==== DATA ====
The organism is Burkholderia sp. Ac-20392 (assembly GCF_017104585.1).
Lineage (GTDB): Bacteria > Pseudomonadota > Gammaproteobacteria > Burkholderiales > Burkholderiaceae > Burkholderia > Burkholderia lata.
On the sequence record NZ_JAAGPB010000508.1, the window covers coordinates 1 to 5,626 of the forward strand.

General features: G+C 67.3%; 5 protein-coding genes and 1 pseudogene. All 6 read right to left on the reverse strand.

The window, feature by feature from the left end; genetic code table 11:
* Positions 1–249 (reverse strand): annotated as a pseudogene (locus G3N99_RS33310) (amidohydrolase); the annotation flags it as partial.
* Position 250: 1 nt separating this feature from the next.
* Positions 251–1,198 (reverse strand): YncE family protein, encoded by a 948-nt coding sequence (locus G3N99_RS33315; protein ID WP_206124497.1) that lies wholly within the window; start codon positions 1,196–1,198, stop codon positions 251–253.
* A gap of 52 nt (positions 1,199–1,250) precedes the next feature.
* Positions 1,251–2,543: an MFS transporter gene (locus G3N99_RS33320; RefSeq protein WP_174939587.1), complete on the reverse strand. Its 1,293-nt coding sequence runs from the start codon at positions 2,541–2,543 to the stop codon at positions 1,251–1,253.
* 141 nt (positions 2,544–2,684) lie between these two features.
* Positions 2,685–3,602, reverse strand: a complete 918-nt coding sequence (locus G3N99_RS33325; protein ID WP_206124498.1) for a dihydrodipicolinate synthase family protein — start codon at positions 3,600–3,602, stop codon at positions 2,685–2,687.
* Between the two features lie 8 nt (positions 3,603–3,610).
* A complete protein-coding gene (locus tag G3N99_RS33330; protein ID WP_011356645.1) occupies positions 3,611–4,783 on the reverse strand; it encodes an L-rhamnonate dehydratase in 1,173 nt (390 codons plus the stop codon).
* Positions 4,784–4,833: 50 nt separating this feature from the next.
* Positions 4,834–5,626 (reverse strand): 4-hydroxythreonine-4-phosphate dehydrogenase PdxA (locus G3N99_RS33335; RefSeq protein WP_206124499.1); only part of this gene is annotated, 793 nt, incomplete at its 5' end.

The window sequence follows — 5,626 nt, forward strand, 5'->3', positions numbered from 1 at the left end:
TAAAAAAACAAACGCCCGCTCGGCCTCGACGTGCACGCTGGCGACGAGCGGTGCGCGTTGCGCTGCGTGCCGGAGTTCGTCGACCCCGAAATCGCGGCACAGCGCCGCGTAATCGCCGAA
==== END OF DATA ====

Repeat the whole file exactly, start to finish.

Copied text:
The organism is Burkholderia sp. Ac-20392 (assembly GCF_017104585.1).
Lineage (GTDB): Bacteria > Pseudomonadota > Gammaproteobacteria > Burkholderiales > Burkholderiaceae > Burkholderia > Burkholderia lata.
On the sequence record NZ_JAAGPB010000508.1, the window covers coordinates 1 to 5,626 of the forward strand.

General features: G+C 67.3%; 5 protein-coding genes and 1 pseudogene. All 6 read right to left on the reverse strand.

The window, feature by feature from the left end; genetic code table 11:
* Positions 1–249 (reverse strand): annotated as a pseudogene (locus G3N99_RS33310) (amidohydrolase); the annotation flags it as partial.
* Position 250: 1 nt separating this feature from the next.
* Positions 251–1,198 (reverse strand): YncE family protein, encoded by a 948-nt coding sequence (locus G3N99_RS33315; protein ID WP_206124497.1) that lies wholly within the window; start codon positions 1,196–1,198, stop codon positions 251–253.
* A gap of 52 nt (positions 1,199–1,250) precedes the next feature.
* Positions 1,251–2,543: an MFS transporter gene (locus G3N99_RS33320; RefSeq protein WP_174939587.1), complete on the reverse strand. Its 1,293-nt coding sequence runs from the start codon at positions 2,541–2,543 to the stop codon at positions 1,251–1,253.
* 141 nt (positions 2,544–2,684) lie between these two features.
* Positions 2,685–3,602, reverse strand: a complete 918-nt coding sequence (locus G3N99_RS33325; protein ID WP_206124498.1) for a dihydrodipicolinate synthase family protein — start codon at positions 3,600–3,602, stop codon at positions 2,685–2,687.
* Between the two features lie 8 nt (positions 3,603–3,610).
* A complete protein-coding gene (locus tag G3N99_RS33330; protein ID WP_011356645.1) occupies positions 3,611–4,783 on the reverse strand; it encodes an L-rhamnonate dehydratase in 1,173 nt (390 codons plus the stop codon).
* Positions 4,784–4,833: 50 nt separating this feature from the next.
* Positions 4,834–5,626 (reverse strand): 4-hydroxythreonine-4-phosphate dehydrogenase PdxA (locus G3N99_RS33335; RefSeq protein WP_206124499.1); only part of this gene is annotated, 793 nt, incomplete at its 5' end.

The window sequence follows — 5,626 nt, forward strand, 5'->3', positions numbered from 1 at the left end:
TAAAAAAACAAACGCCCGCTCGGCCTCGACGTGCACGCTGGCGACGAGCGGTGCGCGTTGCGCTGCGTGCCGGAGTTCGTCGACCCCGAAATCGCGGCACAGCGCCGCGTAATCGCCGAA